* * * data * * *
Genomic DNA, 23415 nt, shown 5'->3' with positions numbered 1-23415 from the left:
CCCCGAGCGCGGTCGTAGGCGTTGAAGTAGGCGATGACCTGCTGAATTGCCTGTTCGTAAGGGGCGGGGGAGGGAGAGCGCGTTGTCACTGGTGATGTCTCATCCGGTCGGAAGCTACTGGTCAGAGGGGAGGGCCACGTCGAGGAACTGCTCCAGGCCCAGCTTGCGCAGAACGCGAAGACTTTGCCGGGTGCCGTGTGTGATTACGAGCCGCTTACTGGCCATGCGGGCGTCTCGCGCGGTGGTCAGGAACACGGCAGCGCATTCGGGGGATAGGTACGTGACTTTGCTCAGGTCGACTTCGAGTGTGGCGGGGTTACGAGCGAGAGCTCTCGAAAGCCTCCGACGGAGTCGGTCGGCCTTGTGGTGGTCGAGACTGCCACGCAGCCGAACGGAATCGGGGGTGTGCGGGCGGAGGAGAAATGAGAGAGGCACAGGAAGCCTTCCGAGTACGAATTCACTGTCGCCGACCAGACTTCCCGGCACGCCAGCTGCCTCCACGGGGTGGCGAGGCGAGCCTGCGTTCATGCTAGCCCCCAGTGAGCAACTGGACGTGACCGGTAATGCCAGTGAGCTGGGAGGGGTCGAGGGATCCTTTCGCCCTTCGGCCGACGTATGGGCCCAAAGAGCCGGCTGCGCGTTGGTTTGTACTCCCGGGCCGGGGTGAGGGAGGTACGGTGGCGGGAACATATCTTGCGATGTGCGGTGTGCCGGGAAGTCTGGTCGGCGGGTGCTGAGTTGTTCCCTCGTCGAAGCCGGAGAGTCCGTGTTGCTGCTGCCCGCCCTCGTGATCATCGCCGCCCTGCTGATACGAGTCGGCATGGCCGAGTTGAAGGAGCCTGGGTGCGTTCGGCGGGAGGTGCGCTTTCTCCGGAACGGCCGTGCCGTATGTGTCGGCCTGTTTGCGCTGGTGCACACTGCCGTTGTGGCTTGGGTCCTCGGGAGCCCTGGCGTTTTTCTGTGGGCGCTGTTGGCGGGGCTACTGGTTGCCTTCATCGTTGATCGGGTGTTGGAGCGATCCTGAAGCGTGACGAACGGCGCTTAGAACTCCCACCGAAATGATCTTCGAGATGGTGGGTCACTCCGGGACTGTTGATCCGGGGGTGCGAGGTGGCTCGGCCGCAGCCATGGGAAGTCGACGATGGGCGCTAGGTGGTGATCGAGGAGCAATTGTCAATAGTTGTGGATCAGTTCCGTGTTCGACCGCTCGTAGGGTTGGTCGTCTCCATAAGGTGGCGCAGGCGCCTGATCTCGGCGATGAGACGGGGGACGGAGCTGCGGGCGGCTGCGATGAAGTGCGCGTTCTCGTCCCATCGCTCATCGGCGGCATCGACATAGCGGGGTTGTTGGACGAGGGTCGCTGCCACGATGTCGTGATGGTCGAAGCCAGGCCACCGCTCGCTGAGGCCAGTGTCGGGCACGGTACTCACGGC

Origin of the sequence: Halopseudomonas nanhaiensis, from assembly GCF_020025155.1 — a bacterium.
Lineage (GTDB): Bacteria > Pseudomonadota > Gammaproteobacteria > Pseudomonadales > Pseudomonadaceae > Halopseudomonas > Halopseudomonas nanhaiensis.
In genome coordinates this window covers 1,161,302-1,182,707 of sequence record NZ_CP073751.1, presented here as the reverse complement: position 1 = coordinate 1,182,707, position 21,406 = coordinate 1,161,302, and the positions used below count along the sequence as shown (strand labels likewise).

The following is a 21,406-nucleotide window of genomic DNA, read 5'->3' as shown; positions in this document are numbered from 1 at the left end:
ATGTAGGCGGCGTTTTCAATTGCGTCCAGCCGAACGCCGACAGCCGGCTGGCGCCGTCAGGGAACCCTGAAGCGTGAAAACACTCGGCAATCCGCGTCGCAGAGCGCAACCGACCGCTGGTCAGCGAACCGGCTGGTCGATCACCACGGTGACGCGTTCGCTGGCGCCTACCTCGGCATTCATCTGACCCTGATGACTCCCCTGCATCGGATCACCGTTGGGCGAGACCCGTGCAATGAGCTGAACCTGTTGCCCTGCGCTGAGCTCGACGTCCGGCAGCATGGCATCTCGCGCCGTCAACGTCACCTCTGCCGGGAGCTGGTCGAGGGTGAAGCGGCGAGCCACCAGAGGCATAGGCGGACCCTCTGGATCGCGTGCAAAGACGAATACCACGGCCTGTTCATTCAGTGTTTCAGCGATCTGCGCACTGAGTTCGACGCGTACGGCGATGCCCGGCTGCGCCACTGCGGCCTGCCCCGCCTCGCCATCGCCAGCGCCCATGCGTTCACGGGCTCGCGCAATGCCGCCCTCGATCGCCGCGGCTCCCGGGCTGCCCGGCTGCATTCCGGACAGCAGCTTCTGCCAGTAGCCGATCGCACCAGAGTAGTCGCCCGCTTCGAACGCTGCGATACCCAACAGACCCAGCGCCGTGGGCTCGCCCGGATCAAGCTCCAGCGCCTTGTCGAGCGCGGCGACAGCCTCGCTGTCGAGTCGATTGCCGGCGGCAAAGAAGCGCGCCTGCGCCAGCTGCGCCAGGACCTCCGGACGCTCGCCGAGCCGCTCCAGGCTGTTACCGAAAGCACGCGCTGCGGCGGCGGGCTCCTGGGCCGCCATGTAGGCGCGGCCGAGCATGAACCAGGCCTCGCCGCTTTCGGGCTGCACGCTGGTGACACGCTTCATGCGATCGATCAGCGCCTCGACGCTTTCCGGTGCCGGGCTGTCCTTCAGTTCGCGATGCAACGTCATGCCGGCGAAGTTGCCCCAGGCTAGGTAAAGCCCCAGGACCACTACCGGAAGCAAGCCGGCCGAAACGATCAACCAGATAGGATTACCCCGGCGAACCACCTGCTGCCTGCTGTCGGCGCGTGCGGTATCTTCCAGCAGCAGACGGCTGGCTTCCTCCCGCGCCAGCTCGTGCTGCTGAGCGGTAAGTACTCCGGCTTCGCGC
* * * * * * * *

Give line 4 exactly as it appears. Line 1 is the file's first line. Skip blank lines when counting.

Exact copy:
Lineage (GTDB): Bacteria > Pseudomonadota > Gammaproteobacteria > Pseudomonadales > Pseudomonadaceae > Halopseudomonas > Halopseudomonas nanhaiensis.